So in the past you’ve featured a bunch of guests on your albums, but there are only a few on In A Warzone.

This time we only have maybe three guests – Bun B and Equipto, and Paul Wall is on one song. It’s kind of funny because the record for the most part is a straightforward punk record, but the only guests we have are three rappers (laughs). That’s kind of what you get when you get Transplants. We’ve always liked to put people on our songs who maybe you wouldn’t think would be on our songs and I just think it’s better like that, because why do something typical or something that people expect? I don’t want people to expect us to have whoever on our record, I want to keep people guessing with each album and keep it exciting, you know?

And are they people you reached out to or people you already knew?

These are all people we know. Anyone we’ve ever had on any of our albums are people we’ve been friends with before, but at the same time, we’re fans also. This time around it’s Bun B, Equipto and Paul Wall, and we’re fans of all those guys, and we’re friends also, but it’s also nice when the people you work with, you admire and like what they do.

So how does the process work when you’re collaborating with a guest?

Usually when it’s a guest, we let them do their thing. We give them the song and usually I’ll have my vocal part done, Tim will have his done, the song itself will be done, but there will be their verse open or whatever. And everyone’s so good at what they do when it comes to our guests and stuff, that we never really have to guide them on how to go or how to approach it. That’s why we’re getting them on the album, is because we like what they do and how they approach songs. So everyone’s worked out really well so far.

So I know that you met Tim while you were working as a roadie. Was being in a band something you always wanted to do or was it just something that kind of happened after meeting him?

No, not really, I never had no plans on being in a band or doing anything associated with music actually. I was a roadie for AFI and that alone was awesome to me. I was grateful to do that because I never even thought I’d be doing that, and that’s how I met Tim and how I met the Rancid guys, and when I moved to LA from Fresno, I ended up living only like a mile away from Tim, and we’d hang out all the time, and one day he played me some tracks he’d made and asked if I could write lyrics to them, and I’d never been in a band before. Besides being friends with Tim, I grew up listening to his music – Operation Ivy, everything, so I wasn’t going to pass the opportunity up. So I was like, "Yeah, I can write to this," and inside I’m fucking shitting myself (laughs), because if Tim Armstrong’s asking me to write lyrics to a song he wrote, I better be able to do this shit. And the next thing you know, here we are today. I guess everything happens for a reason, you know? But I never thought in a million years I’d be doing this. You couldn’t have told me growing up as a kid that I’d be in a band with Travis Barker and Tim Armstrong, I would have told you you were fucking crazy.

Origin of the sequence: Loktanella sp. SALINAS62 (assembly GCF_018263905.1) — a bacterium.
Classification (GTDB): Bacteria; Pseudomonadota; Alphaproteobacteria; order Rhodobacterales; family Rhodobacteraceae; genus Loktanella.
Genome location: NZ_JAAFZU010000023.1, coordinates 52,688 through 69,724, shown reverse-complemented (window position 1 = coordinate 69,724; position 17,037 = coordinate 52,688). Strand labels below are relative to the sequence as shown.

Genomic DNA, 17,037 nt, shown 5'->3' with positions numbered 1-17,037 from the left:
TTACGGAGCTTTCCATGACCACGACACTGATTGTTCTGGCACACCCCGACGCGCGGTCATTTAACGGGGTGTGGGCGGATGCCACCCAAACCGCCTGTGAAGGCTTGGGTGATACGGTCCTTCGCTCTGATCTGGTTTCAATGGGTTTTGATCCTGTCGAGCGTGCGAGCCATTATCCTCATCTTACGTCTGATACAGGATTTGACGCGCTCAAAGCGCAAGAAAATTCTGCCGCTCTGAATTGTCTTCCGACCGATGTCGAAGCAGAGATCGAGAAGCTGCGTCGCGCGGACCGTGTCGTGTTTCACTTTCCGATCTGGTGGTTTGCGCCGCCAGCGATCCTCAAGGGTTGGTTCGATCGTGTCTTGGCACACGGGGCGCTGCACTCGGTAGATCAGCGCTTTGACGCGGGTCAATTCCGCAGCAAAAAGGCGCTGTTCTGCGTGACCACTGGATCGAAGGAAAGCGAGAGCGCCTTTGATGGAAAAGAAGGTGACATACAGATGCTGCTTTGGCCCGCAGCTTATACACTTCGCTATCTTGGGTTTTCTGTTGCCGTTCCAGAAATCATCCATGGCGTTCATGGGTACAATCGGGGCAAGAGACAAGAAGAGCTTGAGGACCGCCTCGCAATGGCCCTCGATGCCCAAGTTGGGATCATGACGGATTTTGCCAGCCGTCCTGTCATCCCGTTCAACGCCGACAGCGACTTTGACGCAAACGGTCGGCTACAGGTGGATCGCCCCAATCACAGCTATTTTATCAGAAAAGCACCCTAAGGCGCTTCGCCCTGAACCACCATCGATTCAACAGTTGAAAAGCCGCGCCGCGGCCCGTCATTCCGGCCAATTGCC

(laughs) Yeah, that is pretty crazy. So what’s going on with your other band Death March at the moment?

We just play as much as we can out here. Most of our shows have been in Southern California. We just put out our first 7-inch, called Fuck Your Fucking War, and it’s on Durty Mick Records, and it’s just raw punk, d-beat… I mean, I love playing d-beat, I love that type of punk, it’s the most fun for me. And we just play when we can, and we’re getting ready to put out a couple more 7-inches, and hopefully go on tour and go overseas with it and see what happens.

Just to finish up, I know it’s kind of tough with Travis and everything, but do you have any plans to come to Australia?

I don’t know, it’s kind of a tough call. I know we all would love to very much, I know we’ve got a lot of love and support from Australia and all the fans there, and we’re very grateful. It’s just, when Trav got in the plane accident, things kind of changed, and people have got to understand what he went through. Losing Chris and Che and AM, and he had fucking crazy burns and had to get skin grafts, and that’s a lot to go through for someone. I’m behind Travis one hundred percent – if he doesn’t want to get in a plane, I ain’t going to force him to get in the plane. If he doesn’t want to get in a boat, I ain’t going to force him to do that either. If one day he decides he wants to get in a plane, I’ll be in a seat next to him. So hopefully the fans down there and everywhere we haven’t been can understand, or try to understand, what Travis has gone through, and put themselves in his shoes before they judge him or judge us for not coming over there, because there’s a lot more to it than just getting on a plane.